This thesis addresses the problems of interferometric inversion and phase retrieval with the goal of identifying performance guarantees for deterministic imaging problems via non-convex optimization theory. Interferometry is a powerful technique that leverages correlations among diverse measurements, which is fundamentally deployed in applications for acoustic, electromagnetic, or geophysical imaging for added robustness to phase aberrations encountered in physical sensing processes. On the other hand phaseless imaging offers advantages such as reduced complexity and cost in data acquisition compared to coherently sensing the scattered fields.
We begin the thesis with presenting a non-convex optimization based approach for interferometric inversion that overcomes the limitations of conventional Fourier based techniques, and state-of-the art convex low rank matrix recovery (LRMR) approaches. To this end we take inspiration from the statistical framework of Wirtinger Flow (WF), which is a computationally efficient non-convex method for phase retrieval that relies on a sufficiently accurate initial estimate, with exact recovery guarantees applicable to probabilistic settings such as Gaussian sampling and coded diffraction patterns.
We extend the algorithmic principles of WF to accommodate the problem of interferometric inversion, and develop a novel mathematical framework in the equivalent lifted domain that bridges its theory with LRMR towards attaining recovery guarantees for deterministic models. We coin our formulation as Generalized Wirtinger Flow (GWF), and identify the theoretical and practical advantages over its convex LRMR based counterparts.
Next, we study GWF as a deterministic non-convex optimization framework. We establish the exact recovery guarantees for interferometric inversion and phase retrieval via fully geometric arguments under arbitrary measurement models. We characterize our recovery guarantees by sufficient conditions on the lifted forward map of each problem, which are ultimately less stringent than those of prominent LRMR methods in the literature. We derive the performance limits of our framework via bounds on the convergence rate and on the signal-to-noise ratio in the presence of additive noise. Additionally, we prove that interferometric inversion is a better conditioned problem than phase retrieval, where the impact of additional loss of phase information is captured in the stringency of our sufficient conditions and the subsequent performance limits for exact recovery.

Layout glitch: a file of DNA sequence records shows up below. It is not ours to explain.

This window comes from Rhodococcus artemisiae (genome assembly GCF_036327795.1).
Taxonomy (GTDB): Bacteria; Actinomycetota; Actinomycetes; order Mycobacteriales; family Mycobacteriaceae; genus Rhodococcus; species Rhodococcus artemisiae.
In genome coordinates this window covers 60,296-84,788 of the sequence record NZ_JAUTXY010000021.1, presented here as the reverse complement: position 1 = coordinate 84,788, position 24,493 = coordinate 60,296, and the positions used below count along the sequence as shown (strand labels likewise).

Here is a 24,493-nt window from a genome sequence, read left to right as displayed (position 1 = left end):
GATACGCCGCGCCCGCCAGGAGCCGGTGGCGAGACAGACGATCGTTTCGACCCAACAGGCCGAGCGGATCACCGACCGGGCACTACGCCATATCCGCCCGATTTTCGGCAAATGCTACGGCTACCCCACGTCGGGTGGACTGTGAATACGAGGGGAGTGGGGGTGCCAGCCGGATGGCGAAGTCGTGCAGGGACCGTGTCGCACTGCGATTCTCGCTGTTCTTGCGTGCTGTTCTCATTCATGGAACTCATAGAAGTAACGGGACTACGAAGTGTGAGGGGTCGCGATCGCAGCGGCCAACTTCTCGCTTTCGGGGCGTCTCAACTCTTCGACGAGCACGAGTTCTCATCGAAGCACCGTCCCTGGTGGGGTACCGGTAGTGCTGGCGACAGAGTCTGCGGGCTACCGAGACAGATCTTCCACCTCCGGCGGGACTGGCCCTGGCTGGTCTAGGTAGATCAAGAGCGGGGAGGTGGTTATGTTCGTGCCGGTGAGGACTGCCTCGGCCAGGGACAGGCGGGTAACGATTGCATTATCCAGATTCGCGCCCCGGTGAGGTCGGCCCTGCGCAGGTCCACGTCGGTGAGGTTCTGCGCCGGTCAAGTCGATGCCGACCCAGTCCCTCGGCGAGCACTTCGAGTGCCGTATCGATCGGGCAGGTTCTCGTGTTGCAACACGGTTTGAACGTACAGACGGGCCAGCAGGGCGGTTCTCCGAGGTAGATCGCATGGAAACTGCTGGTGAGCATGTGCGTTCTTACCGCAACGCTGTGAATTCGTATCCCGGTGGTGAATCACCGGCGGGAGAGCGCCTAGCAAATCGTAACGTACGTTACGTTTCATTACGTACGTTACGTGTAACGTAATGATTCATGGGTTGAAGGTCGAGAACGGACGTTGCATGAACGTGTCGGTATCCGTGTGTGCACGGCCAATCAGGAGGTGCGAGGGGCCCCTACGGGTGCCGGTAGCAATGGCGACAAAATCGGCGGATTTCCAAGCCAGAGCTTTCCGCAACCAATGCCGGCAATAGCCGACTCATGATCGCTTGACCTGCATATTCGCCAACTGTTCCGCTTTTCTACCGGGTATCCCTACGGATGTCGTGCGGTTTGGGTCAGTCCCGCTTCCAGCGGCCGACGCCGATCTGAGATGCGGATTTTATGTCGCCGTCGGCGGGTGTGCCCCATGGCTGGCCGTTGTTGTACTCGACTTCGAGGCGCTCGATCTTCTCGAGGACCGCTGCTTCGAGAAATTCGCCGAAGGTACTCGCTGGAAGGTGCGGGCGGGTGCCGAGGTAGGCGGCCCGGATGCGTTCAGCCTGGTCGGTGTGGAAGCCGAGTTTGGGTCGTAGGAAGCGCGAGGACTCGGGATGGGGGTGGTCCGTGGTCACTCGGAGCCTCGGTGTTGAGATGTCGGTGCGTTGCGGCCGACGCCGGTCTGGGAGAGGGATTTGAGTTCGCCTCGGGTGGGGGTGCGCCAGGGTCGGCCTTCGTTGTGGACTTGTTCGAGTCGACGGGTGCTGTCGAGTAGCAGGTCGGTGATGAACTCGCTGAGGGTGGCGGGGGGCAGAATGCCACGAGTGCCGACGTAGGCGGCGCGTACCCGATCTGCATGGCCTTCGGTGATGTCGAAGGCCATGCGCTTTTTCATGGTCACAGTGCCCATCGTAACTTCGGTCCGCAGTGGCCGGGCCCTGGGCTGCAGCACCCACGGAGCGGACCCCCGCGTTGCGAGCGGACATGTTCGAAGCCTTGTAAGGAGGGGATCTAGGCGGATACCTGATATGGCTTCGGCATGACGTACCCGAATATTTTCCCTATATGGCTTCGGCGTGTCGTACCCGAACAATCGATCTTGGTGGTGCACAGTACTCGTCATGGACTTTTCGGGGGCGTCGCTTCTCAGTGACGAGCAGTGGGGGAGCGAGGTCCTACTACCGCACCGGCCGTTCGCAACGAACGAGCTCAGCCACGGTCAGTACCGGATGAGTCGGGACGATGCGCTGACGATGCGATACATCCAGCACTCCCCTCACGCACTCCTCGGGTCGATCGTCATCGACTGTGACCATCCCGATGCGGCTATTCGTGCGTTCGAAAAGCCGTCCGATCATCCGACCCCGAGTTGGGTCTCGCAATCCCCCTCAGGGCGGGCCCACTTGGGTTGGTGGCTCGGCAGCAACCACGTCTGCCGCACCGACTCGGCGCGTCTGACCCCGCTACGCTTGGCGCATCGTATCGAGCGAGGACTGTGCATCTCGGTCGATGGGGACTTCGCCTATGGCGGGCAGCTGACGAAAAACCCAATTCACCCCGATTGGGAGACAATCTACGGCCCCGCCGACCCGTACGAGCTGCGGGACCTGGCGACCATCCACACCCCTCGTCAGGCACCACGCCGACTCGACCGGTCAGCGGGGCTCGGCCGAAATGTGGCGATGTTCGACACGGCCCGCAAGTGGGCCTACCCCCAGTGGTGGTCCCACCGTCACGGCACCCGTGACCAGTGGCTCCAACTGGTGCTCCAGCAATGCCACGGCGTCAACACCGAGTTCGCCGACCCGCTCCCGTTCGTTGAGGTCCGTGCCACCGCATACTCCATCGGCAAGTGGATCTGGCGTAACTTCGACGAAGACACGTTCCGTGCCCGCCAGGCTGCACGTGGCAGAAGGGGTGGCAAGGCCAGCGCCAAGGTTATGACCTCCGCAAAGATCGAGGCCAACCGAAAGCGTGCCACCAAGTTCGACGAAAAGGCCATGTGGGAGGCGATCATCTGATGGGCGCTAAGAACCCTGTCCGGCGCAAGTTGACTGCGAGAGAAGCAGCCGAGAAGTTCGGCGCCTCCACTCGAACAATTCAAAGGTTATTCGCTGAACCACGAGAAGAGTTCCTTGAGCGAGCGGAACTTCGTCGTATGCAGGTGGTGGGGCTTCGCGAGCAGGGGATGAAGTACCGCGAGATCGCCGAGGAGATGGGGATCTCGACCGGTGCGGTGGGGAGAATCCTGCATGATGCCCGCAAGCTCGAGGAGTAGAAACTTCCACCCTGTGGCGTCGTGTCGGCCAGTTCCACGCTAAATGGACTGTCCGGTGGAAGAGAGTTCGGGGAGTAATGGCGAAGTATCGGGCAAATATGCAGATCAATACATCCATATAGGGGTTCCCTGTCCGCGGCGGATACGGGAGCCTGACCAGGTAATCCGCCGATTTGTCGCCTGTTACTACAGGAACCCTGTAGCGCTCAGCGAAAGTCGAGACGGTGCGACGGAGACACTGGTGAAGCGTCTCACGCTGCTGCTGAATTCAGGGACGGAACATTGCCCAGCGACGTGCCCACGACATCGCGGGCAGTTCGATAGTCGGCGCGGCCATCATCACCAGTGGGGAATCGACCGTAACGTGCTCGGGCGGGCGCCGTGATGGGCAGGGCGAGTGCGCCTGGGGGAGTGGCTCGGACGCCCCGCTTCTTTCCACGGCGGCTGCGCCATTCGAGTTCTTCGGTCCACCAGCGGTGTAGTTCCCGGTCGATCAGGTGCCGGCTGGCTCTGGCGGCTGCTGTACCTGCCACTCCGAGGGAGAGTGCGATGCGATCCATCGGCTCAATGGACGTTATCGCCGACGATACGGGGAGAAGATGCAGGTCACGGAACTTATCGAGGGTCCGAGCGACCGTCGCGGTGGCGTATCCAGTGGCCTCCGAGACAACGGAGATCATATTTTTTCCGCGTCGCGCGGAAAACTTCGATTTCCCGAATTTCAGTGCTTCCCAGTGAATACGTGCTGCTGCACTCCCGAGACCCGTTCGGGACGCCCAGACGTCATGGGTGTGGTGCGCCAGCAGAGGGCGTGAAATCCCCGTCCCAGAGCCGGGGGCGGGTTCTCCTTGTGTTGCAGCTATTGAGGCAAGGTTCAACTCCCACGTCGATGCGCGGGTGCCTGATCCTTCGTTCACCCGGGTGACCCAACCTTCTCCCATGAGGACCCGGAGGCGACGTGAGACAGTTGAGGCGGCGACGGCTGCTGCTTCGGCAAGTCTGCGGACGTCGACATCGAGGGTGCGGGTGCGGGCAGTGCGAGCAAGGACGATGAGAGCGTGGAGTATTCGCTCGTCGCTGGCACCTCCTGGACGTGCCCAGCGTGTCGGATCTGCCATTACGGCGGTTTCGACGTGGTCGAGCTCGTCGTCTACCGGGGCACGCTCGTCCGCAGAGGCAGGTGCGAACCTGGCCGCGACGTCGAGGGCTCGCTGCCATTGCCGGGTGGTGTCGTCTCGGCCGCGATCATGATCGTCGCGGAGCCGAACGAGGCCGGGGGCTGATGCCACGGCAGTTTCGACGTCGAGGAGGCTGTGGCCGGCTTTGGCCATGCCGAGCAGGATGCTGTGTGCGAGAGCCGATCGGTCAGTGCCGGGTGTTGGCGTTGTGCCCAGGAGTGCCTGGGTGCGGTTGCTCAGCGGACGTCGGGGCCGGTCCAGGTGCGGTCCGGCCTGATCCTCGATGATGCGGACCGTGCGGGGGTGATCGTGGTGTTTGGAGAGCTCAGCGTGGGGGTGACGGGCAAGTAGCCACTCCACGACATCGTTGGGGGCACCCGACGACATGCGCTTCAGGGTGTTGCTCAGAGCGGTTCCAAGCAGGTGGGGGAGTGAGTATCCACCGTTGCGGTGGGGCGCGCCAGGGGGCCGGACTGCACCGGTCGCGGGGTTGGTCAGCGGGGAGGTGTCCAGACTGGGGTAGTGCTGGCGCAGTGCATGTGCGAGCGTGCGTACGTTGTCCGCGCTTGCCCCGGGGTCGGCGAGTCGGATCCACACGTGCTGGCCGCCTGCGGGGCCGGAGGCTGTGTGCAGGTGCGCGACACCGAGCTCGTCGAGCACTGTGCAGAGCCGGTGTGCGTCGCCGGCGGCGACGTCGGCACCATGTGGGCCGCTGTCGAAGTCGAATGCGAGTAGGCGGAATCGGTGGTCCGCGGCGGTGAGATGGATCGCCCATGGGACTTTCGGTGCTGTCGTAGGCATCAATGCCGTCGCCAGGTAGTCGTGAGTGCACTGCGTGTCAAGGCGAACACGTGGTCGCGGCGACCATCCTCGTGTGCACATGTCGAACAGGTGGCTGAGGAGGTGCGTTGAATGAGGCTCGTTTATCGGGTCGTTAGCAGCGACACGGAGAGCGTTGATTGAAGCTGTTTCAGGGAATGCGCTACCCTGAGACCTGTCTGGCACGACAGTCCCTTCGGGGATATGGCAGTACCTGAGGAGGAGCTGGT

We then utilize our abstract GWF framework for interferometric wave-based imaging, and establish its performance guarantees with respect to imaging parameters. We study the sufficient condition of GWF for interferometric measurements formed by deterministic wave-based imaging operators under far-field, and small scene assumptions, and determine lower bounds on the resolution and the minimal sample complexity for exact imaging. Using our bound on the resolution, we establish GWF as a super-resolution technique for imaging sufficiently small scenes. Furthermore we confirm the perpetual ill-posed nature of phaseless imaging with a deterministic design of 2D Fourier slices, where even infinitely many measurements prove insufficient for recovery guarantees under our framework.
Finally, motivated to address the ill-posed nature of the phase retrieval problem, we study the initialization component of our non-convex optimization approach. We develop a spectral estimation framework that unifies statistical foundations and heuristics pursued in the literature, and utilize Bregman divergences as similarity measures over phaseless measurements realized from arbitrary forward models. Towards designing robust initial estimates for phase retrieval, we consider well established information theoretic metrics which naturally measure distortion in strictly positive domains. Thereon, we use the universal property of Bregman representation, and propose novel spectral methods that minimize KL, and Itakura-Saito divergences under minimal distortion for generating accurate estimates for phase retrieval.;
December 2020; School of Engineering
Dept. of Electrical, Computer, and Systems Engineering;
Rensselaer Polytechnic Institute, Troy, NY
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